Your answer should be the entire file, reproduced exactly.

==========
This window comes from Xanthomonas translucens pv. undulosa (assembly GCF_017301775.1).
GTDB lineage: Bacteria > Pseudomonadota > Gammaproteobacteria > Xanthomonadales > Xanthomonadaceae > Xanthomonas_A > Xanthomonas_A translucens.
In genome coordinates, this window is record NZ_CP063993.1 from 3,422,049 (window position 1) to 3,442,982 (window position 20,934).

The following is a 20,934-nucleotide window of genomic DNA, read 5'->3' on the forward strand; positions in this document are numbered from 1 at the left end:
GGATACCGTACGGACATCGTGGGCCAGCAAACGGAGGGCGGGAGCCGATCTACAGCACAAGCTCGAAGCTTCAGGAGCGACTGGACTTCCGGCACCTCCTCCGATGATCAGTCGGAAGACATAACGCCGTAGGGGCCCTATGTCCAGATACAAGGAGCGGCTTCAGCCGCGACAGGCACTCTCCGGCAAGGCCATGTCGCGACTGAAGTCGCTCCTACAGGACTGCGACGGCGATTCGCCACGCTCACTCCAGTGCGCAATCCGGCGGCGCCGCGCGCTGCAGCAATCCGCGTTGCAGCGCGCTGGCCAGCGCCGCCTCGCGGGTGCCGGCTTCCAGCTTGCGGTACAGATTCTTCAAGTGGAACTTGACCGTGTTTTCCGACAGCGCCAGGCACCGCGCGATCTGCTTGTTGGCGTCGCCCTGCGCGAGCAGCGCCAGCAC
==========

This window comes from Xanthomonas translucens pv. undulosa (assembly GCF_017301775.1).
GTDB lineage: Bacteria > Pseudomonadota > Gammaproteobacteria > Xanthomonadales > Xanthomonadaceae > Xanthomonas_A > Xanthomonas_A translucens.
In genome coordinates, this window is record NZ_CP063993.1 from 3,422,049 (window position 1) to 3,442,982 (window position 20,934).

The following is a 20,934-nucleotide window of genomic DNA, read 5'->3' on the forward strand; positions in this document are numbered from 1 at the left end:
GGATACCGTACGGACATCGTGGGCCAGCAAACGGAGGGCGGGAGCCGATCTACAGCACAAGCTCGAAGCTTCAGGAGCGACTGGACTTCCGGCACCTCCTCCGATGATCAGTCGGAAGACATAACGCCGTAGGGGCCCTATGTCCAGATACAAGGAGCGGCTTCAGCCGCGACAGGCACTCTCCGGCAAGGCCATGTCGCGACTGAAGTCGCTCCTACAGGACTGCGACGGCGATTCGCCACGCTCACTCCAGTGCGCAATCCGGCGGCGCCGCGCGCTGCAGCAATCCGCGTTGCAGCGCGCTGGCCAGCGCCGCCTCGCGGGTGCCGGCTTCCAGCTTGCGGTACAGATTCTTCAAGTGGAACTTGACCGTGTTTTCCGACAGCGCCAGGCACCGCGCGATCTGCTTGTTGGCGTCGCCCTGCGCGAGCAGCGCCAGCAC